The Advanced Plant Habitat (APH), a recent addition to the International Space Station, is designed to test different growth conditions to examine plant preferences in microgravity. The habitat is about the size of a mini-fridge—the largest plant growth chamber currently onboard the ISS—and provides a larger space for root and shoot growth. It will also allow more types of plants to be grown on the space station.
Another new piece of plant growth hardware called the Passive Orbital Nutrient Delivery System (PONDS) launched to the ISS National Lab on SpaceX CRS-14 and is being tested in space for the first time. PONDS was developed for NASA by Tupperware Brands Corporation and the ISS National Lab implementation partner Techshot and will be used with the ISS Vegetable Production System, VEGGIE. PONDS is designed to deliver water and nutrients to plants efficiently in microgravity with very little maintenance from ISS crew members.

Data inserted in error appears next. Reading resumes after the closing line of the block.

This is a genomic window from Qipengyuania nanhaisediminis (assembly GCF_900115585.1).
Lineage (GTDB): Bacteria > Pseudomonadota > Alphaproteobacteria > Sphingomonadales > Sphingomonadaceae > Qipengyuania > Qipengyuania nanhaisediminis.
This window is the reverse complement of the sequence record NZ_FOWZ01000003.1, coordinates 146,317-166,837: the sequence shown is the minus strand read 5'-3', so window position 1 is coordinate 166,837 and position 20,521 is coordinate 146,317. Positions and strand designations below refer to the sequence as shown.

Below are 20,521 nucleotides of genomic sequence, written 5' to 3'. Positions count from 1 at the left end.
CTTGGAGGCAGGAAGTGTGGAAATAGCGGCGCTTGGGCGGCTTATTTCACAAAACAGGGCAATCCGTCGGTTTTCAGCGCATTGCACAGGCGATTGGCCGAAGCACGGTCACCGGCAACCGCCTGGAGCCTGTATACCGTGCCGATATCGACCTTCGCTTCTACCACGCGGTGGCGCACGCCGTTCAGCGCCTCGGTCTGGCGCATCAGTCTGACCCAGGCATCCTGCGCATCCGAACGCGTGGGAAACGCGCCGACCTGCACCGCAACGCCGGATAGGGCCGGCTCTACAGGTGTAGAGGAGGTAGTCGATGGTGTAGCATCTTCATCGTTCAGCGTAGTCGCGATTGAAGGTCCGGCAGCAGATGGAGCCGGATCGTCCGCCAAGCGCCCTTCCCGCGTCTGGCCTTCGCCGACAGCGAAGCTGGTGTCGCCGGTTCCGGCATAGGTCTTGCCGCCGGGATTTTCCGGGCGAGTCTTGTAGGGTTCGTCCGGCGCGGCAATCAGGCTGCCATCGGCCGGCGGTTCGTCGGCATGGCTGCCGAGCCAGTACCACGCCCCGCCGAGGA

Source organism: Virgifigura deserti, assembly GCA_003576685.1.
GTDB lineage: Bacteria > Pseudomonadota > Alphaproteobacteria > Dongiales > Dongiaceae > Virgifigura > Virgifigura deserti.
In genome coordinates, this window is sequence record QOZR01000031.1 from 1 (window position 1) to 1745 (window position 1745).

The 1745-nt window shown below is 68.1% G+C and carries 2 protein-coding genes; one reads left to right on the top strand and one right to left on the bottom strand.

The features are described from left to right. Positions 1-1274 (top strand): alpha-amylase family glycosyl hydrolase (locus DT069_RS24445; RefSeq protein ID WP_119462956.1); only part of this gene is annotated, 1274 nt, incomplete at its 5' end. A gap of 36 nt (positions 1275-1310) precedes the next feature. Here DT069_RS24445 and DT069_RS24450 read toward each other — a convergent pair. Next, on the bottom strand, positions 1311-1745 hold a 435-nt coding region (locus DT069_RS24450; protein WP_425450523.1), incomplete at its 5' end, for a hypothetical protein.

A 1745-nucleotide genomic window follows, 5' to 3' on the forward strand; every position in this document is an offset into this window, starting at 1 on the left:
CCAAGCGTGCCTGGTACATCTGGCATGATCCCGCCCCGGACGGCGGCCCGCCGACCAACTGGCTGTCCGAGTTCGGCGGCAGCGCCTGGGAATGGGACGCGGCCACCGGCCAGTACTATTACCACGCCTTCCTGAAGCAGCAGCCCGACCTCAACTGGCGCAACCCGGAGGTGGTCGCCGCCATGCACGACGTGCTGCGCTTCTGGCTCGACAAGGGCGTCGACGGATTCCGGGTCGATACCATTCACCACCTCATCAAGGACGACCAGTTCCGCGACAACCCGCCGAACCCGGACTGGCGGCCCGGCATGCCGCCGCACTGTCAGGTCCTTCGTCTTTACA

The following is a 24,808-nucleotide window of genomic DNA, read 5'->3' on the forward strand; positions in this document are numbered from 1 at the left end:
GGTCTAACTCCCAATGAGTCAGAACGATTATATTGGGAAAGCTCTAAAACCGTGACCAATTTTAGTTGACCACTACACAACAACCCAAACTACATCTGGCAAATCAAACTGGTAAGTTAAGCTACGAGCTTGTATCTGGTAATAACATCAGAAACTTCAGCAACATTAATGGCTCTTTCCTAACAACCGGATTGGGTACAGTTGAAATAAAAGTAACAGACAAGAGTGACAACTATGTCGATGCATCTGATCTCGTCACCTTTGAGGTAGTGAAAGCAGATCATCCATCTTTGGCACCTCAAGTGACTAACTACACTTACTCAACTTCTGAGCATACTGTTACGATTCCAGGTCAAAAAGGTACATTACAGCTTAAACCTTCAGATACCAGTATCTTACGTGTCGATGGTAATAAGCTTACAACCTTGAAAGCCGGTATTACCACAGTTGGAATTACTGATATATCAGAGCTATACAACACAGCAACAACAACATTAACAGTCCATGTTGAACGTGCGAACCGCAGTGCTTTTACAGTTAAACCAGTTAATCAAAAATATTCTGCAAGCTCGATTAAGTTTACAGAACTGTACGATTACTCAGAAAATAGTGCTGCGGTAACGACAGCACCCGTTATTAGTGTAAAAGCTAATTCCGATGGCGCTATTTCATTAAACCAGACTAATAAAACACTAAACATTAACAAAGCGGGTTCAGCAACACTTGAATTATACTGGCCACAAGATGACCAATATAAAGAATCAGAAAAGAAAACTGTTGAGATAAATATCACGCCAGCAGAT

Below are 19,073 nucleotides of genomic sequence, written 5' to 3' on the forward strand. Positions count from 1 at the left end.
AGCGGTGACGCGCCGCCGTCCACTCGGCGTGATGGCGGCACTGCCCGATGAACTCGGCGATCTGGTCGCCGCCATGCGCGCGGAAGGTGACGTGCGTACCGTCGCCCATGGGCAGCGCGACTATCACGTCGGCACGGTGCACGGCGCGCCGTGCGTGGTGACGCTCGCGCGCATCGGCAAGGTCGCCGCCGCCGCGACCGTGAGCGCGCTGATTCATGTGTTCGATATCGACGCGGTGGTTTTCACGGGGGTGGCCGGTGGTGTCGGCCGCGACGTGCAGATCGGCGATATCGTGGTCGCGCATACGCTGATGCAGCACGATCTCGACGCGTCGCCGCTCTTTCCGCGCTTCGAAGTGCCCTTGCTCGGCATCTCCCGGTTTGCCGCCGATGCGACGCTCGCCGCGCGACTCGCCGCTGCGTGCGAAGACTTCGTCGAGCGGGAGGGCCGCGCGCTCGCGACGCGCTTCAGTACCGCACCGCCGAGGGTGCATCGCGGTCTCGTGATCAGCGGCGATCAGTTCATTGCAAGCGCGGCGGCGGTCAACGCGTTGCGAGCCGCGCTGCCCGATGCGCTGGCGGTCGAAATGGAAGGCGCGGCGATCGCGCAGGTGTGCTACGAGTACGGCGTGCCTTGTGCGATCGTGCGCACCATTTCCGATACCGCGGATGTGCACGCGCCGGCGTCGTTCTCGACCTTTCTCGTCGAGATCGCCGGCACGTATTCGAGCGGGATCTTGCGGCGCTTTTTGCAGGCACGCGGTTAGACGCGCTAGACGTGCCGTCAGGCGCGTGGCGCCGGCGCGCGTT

The ISS National Lab supports valuable plant investigations, such as the CARA experiment (Characterizing Arabidopsis Root Attractions), that allow researchers to study fundamental plant development processes without the masking effect of gravity.